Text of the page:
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Tips for Flow Meter Selection

Flow Meter Selection: Why its important

As you might remember from reading the first part of this blog series, for (ultra) low liquid flows, tiny disturbances in the process or ambient conditions can have a large impact on flow stability. This second blog aims to help users of low-flow fluid systems optimize the stability and performance of their system, by giving tips and recommendations for Flow Meter Selection.

The core of the low-flow fluid system is obviously a liquid flow meter/controller. Deciding which instrument type is best for the low-flow application largely depends on accuracy and stability requirements. However, ambient or media conditions that are difficult to control can also play an important role in choosing the best solution.

Flow Meter Selection: how to choose between Thermal and Coriolis

Within the Bronkorst range of products, some Thermal and Coriolis flow devices are particularly suitable for (ultra) low liquid flow applications. The different working principles for Thermal and Coriolis devices make them specifically suitable for different applications, requirements, and conditions. In Thermal-based mass flow devices, a constant temperature difference is created between two positions along a (capillary) tube. When liquid flows through this tube, the energy needed to maintain this temperature difference is proportional to the mass flow rate.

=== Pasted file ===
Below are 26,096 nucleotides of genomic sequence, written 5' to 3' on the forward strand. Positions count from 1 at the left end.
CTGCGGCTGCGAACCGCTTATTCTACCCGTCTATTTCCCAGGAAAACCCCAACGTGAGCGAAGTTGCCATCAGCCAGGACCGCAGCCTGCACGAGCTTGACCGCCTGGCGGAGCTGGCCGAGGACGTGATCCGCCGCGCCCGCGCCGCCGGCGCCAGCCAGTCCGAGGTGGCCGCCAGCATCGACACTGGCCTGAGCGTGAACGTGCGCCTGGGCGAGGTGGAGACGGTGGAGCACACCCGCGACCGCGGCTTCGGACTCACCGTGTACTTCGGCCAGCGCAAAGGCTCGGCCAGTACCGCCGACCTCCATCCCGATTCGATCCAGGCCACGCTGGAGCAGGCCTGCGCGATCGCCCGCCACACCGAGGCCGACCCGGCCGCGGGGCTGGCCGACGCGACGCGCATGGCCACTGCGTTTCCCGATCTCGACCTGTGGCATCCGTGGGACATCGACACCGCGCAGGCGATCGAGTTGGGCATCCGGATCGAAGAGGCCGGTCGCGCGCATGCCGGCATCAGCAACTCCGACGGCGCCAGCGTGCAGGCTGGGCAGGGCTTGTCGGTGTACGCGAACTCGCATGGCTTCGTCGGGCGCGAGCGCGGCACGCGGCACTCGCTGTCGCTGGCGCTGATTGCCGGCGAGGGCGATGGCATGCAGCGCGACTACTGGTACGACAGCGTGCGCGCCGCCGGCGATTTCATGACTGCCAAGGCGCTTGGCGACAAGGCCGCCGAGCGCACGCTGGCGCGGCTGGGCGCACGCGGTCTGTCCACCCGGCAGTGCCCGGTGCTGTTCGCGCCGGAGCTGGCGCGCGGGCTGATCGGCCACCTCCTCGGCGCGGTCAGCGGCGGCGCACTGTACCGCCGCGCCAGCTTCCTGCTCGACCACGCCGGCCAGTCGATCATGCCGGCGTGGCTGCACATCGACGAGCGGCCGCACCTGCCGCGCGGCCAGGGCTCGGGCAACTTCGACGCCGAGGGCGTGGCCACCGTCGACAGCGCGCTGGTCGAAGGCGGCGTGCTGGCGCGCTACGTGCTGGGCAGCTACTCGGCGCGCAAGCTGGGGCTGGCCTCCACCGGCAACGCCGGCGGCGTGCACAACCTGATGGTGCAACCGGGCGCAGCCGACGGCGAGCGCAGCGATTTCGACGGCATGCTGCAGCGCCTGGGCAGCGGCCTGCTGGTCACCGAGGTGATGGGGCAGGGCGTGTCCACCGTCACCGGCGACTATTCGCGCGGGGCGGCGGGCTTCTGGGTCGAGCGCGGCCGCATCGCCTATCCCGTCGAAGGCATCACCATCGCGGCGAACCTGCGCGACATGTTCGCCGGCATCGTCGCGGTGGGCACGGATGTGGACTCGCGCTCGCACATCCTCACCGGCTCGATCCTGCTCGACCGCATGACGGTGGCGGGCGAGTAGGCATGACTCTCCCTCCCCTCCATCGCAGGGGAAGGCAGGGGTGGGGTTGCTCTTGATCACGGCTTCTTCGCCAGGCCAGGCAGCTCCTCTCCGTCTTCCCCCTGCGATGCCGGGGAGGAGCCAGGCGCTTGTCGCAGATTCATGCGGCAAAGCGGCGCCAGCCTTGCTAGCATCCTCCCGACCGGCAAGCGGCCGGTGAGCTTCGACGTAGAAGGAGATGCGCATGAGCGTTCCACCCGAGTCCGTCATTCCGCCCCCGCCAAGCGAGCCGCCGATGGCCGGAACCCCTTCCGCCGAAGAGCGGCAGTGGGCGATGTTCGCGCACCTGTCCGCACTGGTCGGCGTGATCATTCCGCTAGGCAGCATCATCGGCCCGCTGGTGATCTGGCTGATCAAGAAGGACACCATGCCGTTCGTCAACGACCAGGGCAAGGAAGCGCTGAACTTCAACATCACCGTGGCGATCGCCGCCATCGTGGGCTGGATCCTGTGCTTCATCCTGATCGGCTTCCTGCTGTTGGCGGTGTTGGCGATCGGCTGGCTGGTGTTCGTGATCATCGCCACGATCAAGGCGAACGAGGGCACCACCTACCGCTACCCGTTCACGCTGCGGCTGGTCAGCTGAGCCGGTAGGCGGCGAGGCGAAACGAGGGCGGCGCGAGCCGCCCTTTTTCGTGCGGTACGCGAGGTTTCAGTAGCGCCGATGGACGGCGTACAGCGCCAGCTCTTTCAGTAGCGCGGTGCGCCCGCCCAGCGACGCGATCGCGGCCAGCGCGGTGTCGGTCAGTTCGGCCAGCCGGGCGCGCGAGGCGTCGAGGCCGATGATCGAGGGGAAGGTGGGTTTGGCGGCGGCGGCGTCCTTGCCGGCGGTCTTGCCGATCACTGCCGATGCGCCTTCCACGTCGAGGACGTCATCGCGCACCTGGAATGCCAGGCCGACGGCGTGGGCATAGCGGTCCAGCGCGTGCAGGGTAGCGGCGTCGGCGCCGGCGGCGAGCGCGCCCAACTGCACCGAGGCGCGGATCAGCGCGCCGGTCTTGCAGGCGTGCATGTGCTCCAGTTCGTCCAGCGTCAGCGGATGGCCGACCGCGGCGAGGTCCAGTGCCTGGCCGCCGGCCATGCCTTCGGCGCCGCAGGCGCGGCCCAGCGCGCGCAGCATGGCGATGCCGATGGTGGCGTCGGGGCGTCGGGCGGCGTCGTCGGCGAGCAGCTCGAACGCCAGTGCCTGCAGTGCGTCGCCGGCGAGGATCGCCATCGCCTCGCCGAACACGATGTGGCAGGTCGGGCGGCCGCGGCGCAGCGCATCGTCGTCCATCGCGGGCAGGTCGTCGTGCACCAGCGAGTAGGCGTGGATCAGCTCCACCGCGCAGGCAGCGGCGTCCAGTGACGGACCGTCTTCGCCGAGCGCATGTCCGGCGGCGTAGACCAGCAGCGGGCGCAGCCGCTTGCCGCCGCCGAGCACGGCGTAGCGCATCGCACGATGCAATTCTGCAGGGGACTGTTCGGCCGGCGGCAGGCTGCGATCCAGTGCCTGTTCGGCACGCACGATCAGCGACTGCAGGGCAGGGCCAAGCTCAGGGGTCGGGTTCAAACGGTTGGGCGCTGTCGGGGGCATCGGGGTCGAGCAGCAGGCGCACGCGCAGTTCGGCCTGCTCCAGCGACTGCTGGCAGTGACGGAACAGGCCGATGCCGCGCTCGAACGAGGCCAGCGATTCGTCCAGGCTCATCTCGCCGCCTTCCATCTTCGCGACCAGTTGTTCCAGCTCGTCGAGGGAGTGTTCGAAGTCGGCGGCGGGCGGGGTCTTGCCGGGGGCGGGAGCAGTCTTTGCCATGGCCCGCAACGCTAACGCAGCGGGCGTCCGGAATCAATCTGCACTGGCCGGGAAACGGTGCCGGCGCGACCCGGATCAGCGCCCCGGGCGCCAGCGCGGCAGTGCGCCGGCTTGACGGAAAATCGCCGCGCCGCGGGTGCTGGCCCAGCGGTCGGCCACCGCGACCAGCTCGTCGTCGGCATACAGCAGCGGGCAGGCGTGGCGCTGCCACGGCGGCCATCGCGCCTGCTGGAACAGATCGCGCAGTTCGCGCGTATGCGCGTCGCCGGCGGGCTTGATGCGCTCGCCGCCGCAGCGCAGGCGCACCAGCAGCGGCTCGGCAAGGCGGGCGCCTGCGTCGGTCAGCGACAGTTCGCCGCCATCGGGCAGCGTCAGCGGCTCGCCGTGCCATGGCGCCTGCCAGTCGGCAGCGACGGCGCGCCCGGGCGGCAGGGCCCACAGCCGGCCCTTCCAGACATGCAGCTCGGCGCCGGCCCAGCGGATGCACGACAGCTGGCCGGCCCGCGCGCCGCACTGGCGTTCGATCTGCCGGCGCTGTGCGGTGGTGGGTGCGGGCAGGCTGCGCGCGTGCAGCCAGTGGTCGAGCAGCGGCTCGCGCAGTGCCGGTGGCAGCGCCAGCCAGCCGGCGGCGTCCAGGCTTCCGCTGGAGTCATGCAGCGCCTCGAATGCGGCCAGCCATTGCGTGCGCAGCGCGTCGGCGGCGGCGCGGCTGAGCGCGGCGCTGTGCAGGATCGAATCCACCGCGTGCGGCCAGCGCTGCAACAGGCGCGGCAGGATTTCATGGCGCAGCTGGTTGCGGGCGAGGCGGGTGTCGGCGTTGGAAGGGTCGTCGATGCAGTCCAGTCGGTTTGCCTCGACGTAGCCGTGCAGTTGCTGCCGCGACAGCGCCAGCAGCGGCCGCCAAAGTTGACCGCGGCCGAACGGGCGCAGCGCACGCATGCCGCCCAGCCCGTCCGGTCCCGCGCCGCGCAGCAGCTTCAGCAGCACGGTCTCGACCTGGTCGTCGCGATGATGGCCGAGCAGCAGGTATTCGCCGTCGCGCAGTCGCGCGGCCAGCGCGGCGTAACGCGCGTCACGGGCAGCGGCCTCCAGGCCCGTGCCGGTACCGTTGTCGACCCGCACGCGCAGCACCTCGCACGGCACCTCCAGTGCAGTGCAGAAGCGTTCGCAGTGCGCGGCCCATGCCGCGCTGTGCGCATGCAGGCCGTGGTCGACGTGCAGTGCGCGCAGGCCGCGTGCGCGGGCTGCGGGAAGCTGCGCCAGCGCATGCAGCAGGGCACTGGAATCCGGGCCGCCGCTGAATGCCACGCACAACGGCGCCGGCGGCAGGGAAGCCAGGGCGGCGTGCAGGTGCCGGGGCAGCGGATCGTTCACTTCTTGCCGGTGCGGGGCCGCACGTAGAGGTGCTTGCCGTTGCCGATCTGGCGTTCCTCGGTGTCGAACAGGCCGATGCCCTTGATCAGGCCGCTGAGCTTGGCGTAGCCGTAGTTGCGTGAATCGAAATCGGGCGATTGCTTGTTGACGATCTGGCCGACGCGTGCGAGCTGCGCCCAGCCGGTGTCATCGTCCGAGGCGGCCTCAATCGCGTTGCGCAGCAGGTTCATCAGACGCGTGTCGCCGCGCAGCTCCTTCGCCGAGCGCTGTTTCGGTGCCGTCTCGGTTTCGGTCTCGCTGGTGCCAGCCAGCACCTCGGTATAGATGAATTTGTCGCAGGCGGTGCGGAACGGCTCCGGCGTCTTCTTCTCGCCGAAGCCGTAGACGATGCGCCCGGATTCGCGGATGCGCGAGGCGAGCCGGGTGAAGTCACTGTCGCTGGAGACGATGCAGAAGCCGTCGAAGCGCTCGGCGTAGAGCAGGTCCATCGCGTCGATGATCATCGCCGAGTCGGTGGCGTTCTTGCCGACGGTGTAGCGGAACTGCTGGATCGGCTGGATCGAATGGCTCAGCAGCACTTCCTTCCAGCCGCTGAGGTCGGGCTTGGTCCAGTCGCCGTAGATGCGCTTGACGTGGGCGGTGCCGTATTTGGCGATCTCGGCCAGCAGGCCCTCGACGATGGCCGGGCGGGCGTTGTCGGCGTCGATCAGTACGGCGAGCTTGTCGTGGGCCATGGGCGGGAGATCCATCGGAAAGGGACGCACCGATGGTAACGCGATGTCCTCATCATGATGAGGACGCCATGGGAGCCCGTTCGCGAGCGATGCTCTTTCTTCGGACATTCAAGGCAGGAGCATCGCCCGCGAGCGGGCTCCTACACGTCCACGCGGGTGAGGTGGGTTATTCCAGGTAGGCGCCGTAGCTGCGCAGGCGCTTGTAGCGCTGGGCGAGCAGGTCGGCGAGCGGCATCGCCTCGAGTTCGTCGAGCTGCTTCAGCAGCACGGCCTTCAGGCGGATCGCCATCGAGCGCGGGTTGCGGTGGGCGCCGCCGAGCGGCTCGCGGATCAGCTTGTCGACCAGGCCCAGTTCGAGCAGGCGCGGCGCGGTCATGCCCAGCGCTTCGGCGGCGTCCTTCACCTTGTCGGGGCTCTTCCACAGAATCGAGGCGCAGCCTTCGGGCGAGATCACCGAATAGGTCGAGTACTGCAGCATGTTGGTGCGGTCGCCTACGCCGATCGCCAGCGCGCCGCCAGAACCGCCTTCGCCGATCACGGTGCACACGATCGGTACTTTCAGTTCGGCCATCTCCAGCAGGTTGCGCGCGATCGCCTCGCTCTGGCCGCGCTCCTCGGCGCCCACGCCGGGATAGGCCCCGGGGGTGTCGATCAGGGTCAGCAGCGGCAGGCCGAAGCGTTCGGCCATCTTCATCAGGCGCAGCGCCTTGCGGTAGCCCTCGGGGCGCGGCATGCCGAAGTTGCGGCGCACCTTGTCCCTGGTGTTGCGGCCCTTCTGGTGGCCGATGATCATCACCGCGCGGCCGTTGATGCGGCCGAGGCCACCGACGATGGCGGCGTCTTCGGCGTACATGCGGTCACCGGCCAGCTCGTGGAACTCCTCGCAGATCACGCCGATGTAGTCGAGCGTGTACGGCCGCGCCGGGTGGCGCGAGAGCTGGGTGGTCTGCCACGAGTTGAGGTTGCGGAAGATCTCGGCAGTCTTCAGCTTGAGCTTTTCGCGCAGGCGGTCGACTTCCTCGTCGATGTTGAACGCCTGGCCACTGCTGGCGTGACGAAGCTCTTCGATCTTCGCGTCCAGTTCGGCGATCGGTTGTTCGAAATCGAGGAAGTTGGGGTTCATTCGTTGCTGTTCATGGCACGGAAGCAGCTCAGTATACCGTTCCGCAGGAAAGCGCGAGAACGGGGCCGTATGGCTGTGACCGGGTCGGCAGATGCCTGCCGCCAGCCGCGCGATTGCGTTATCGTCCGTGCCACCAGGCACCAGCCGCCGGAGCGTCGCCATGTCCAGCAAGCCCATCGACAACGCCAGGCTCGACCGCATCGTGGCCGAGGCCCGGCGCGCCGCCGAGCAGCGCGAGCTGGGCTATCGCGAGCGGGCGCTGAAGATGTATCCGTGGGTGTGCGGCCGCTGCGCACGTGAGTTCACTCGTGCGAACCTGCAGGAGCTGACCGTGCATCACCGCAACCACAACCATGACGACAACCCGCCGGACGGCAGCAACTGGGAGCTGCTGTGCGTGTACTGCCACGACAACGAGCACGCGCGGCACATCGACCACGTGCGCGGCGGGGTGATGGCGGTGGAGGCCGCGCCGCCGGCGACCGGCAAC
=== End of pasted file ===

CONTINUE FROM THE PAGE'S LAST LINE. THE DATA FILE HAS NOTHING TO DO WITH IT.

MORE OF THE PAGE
Read more about the thermal-based mass flow measurement working principle.

In the Coriolis

setup, the liquid flow through a tube with a small diameter causes this tube to twist, and the change in deflection is a direct measure of the mass flow through the tube. Moreover, the resulting change in the vibration frequency of the (filled) tube is proportional to the medium density.

Read more about the Coriolis mass flow measurement principle

Benefits of using a Coriolis flowmeter/controller

Mini Coriolis meters analyzing flow

  • Performs very well in situations where absolute accuracy and flow stability are essential;
  • Has long-term stability and negligible thermal sensitivity;
  • Is a good choice when the medium density needs to be measured or monitored, in addition to the flow;
  • can be used for mixtures of liquids with unknown properties (i.e. is media independent);
  • is somewhat receptive to vibrations around the resonance frequency, which may necessitate the use of shock-absorbing measures.

Benefits of using a Thermal flow meter/ controller

  • Scientist using a Bronkhorst flow meterIt is a more economical choice if the processed liquids and (ambient) temperatures are stable and distributed evenly;
  • performs well when reproducibility is more essential than accuracy;
  • requires specification of the liquid density, viscosity, thermal conductivity and heat capacity;
  • generally causes a relatively small pressure drop, which can help to keep the flow stable if the liquid contains a considerable amount of dissolved gas.

Tips ‘n’ tricks

Bearing in mind the above information, please read and observe the following tips with respect to low liquid flows:

Tip 1: Choose a flow meter or controller that is suited to the process and ambient conditions

The Bronkhorst website offers a product selector tool to help you choose the right low liquid flow meter or controller based on input parameters such as maximum (mass or volumetric) mass flow rate, operating pressure, and operating temperature.